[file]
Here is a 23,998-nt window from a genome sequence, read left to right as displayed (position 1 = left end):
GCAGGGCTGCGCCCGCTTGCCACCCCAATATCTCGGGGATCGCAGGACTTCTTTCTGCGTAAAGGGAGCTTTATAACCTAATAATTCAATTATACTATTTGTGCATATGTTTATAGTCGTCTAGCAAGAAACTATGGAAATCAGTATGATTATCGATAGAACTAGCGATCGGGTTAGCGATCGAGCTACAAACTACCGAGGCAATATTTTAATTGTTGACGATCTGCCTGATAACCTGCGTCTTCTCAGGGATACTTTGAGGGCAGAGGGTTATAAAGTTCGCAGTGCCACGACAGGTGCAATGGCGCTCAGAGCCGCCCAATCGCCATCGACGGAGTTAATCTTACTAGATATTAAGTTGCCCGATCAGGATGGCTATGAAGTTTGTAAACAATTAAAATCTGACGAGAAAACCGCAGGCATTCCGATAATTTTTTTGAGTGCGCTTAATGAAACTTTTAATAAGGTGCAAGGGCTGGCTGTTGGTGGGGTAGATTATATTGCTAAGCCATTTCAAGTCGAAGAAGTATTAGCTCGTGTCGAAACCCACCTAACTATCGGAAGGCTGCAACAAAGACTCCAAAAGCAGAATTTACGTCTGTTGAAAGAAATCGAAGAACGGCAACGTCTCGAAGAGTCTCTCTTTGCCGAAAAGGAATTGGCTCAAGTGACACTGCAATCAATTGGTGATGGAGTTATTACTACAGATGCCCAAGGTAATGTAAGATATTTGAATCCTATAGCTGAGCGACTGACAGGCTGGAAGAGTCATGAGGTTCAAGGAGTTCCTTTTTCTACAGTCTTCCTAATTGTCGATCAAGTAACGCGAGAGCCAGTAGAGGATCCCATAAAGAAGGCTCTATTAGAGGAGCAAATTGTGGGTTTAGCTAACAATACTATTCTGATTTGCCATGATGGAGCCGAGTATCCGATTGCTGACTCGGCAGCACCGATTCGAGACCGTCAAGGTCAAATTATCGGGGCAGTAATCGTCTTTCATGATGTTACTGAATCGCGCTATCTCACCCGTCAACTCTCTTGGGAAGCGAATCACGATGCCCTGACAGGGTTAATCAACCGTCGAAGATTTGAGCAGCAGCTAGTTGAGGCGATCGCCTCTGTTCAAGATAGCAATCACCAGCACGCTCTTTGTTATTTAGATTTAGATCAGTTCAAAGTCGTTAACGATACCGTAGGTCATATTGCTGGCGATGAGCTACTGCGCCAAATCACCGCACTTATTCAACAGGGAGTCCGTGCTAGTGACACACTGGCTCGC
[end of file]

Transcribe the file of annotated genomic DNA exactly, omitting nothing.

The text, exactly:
Here is a 23,998-nt window from a genome sequence, read left to right as displayed (position 1 = left end):
GCAGGGCTGCGCCCGCTTGCCACCCCAATATCTCGGGGATCGCAGGACTTCTTTCTGCGTAAAGGGAGCTTTATAACCTAATAATTCAATTATACTATTTGTGCATATGTTTATAGTCGTCTAGCAAGAAACTATGGAAATCAGTATGATTATCGATAGAACTAGCGATCGGGTTAGCGATCGAGCTACAAACTACCGAGGCAATATTTTAATTGTTGACGATCTGCCTGATAACCTGCGTCTTCTCAGGGATACTTTGAGGGCAGAGGGTTATAAAGTTCGCAGTGCCACGACAGGTGCAATGGCGCTCAGAGCCGCCCAATCGCCATCGACGGAGTTAATCTTACTAGATATTAAGTTGCCCGATCAGGATGGCTATGAAGTTTGTAAACAATTAAAATCTGACGAGAAAACCGCAGGCATTCCGATAATTTTTTTGAGTGCGCTTAATGAAACTTTTAATAAGGTGCAAGGGCTGGCTGTTGGTGGGGTAGATTATATTGCTAAGCCATTTCAAGTCGAAGAAGTATTAGCTCGTGTCGAAACCCACCTAACTATCGGAAGGCTGCAACAAAGACTCCAAAAGCAGAATTTACGTCTGTTGAAAGAAATCGAAGAACGGCAACGTCTCGAAGAGTCTCTCTTTGCCGAAAAGGAATTGGCTCAAGTGACACTGCAATCAATTGGTGATGGAGTTATTACTACAGATGCCCAAGGTAATGTAAGATATTTGAATCCTATAGCTGAGCGACTGACAGGCTGGAAGAGTCATGAGGTTCAAGGAGTTCCTTTTTCTACAGTCTTCCTAATTGTCGATCAAGTAACGCGAGAGCCAGTAGAGGATCCCATAAAGAAGGCTCTATTAGAGGAGCAAATTGTGGGTTTAGCTAACAATACTATTCTGATTTGCCATGATGGAGCCGAGTATCCGATTGCTGACTCGGCAGCACCGATTCGAGACCGTCAAGGTCAAATTATCGGGGCAGTAATCGTCTTTCATGATGTTACTGAATCGCGCTATCTCACCCGTCAACTCTCTTGGGAAGCGAATCACGATGCCCTGACAGGGTTAATCAACCGTCGAAGATTTGAGCAGCAGCTAGTTGAGGCGATCGCCTCTGTTCAAGATAGCAATCACCAGCACGCTCTTTGTTATTTAGATTTAGATCAGTTCAAAGTCGTTAACGATACCGTAGGTCATATTGCTGGCGATGAGCTACTGCGCCAAATCACCGCACTTATTCAACAGGGAGTCCGTGCTAGTGACACACTGGCTCGC